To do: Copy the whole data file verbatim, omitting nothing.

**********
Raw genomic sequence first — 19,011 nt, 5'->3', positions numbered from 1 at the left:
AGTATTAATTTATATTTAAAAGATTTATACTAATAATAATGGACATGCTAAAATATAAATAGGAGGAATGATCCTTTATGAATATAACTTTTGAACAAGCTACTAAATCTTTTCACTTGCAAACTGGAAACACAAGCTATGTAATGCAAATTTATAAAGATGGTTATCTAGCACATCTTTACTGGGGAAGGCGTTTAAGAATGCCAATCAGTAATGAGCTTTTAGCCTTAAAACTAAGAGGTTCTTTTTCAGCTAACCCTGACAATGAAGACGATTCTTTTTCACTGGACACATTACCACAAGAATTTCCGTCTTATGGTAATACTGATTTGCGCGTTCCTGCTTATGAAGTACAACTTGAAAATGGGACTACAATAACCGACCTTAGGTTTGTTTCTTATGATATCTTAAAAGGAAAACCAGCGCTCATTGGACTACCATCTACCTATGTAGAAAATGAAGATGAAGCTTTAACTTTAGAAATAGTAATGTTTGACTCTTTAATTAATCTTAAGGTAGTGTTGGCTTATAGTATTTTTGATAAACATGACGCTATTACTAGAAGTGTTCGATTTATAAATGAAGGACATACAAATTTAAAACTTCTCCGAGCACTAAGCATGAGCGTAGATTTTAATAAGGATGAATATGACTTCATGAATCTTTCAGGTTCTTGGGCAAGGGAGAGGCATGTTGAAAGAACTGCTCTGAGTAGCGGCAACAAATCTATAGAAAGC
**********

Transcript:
Raw genomic sequence first — 19,011 nt, 5'->3', positions numbered from 1 at the left:
AGTATTAATTTATATTTAAAAGATTTATACTAATAATAATGGACATGCTAAAATATAAATAGGAGGAATGATCCTTTATGAATATAACTTTTGAACAAGCTACTAAATCTTTTCACTTGCAAACTGGAAACACAAGCTATGTAATGCAAATTTATAAAGATGGTTATCTAGCACATCTTTACTGGGGAAGGCGTTTAAGAATGCCAATCAGTAATGAGCTTTTAGCCTTAAAACTAAGAGGTTCTTTTTCAGCTAACCCTGACAATGAAGACGATTCTTTTTCACTGGACACATTACCACAAGAATTTCCGTCTTATGGTAATACTGATTTGCGCGTTCCTGCTTATGAAGTACAACTTGAAAATGGGACTACAATAACCGACCTTAGGTTTGTTTCTTATGATATCTTAAAAGGAAAACCAGCGCTCATTGGACTACCATCTACCTATGTAGAAAATGAAGATGAAGCTTTAACTTTAGAAATAGTAATGTTTGACTCTTTAATTAATCTTAAGGTAGTGTTGGCTTATAGTATTTTTGATAAACATGACGCTATTACTAGAAGTGTTCGATTTATAAATGAAGGACATACAAATTTAAAACTTCTCCGAGCACTAAGCATGAGCGTAGATTTTAATAAGGATGAATATGACTTCATGAATCTTTCAGGTTCTTGGGCAAGGGAGAGGCATGTTGAAAGAACTGCTCTGAGTAGCGGCAACAAATCTATAGAAAGC